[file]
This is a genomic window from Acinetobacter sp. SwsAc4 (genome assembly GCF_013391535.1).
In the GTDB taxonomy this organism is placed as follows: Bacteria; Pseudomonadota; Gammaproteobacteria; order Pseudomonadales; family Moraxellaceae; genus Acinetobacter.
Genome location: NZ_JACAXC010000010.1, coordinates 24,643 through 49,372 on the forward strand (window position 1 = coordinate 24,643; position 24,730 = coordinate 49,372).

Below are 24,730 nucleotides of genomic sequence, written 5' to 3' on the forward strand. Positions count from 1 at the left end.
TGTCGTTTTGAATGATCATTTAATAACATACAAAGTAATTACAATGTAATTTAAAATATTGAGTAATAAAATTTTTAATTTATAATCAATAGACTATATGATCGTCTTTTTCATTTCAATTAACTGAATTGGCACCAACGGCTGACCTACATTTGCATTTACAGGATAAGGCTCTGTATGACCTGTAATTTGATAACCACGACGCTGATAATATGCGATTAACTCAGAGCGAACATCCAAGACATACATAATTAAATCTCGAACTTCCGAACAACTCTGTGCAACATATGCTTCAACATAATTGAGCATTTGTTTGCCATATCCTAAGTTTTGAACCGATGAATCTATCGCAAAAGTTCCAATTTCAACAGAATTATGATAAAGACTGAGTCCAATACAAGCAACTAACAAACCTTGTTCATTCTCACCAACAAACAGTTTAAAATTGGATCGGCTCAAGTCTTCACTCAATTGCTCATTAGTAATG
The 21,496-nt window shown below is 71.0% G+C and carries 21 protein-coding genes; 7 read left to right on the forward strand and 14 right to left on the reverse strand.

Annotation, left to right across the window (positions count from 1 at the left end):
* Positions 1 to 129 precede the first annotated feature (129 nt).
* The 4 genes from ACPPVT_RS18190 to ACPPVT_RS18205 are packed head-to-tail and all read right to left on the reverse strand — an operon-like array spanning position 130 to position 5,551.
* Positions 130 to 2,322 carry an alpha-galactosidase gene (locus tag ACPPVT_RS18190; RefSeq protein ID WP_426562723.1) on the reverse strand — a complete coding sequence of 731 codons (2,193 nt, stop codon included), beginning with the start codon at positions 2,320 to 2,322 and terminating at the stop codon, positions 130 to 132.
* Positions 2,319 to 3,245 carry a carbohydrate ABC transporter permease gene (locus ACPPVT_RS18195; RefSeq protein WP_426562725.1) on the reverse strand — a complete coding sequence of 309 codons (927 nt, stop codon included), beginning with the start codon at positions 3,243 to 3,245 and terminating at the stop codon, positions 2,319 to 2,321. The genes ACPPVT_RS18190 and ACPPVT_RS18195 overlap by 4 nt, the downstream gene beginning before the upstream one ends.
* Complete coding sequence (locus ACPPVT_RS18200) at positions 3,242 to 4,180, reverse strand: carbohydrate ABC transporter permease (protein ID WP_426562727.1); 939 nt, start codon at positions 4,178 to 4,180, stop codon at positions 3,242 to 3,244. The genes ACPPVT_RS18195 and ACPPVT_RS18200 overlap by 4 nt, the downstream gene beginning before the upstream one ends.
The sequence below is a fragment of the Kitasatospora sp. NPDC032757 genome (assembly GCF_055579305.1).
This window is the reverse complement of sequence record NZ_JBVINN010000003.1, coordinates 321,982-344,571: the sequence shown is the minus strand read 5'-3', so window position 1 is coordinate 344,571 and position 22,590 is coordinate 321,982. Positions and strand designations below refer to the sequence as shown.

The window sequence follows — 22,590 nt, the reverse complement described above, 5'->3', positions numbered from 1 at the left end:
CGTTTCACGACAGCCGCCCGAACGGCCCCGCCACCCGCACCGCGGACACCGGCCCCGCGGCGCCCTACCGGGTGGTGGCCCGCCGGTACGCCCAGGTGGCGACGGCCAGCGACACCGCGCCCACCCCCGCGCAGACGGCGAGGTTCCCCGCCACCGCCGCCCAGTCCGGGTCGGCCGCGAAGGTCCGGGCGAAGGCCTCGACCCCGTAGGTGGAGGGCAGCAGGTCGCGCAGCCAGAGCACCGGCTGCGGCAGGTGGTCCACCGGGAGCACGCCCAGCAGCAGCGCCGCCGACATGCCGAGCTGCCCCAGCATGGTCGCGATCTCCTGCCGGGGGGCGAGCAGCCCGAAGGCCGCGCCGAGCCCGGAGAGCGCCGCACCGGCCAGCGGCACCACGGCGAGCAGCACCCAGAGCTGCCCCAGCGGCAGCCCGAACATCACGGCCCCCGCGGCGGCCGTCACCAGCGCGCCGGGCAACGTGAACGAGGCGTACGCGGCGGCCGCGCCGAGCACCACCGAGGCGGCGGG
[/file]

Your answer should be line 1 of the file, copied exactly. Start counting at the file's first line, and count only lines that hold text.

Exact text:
This is a genomic window from Acinetobacter sp. SwsAc4 (genome assembly GCF_013391535.1).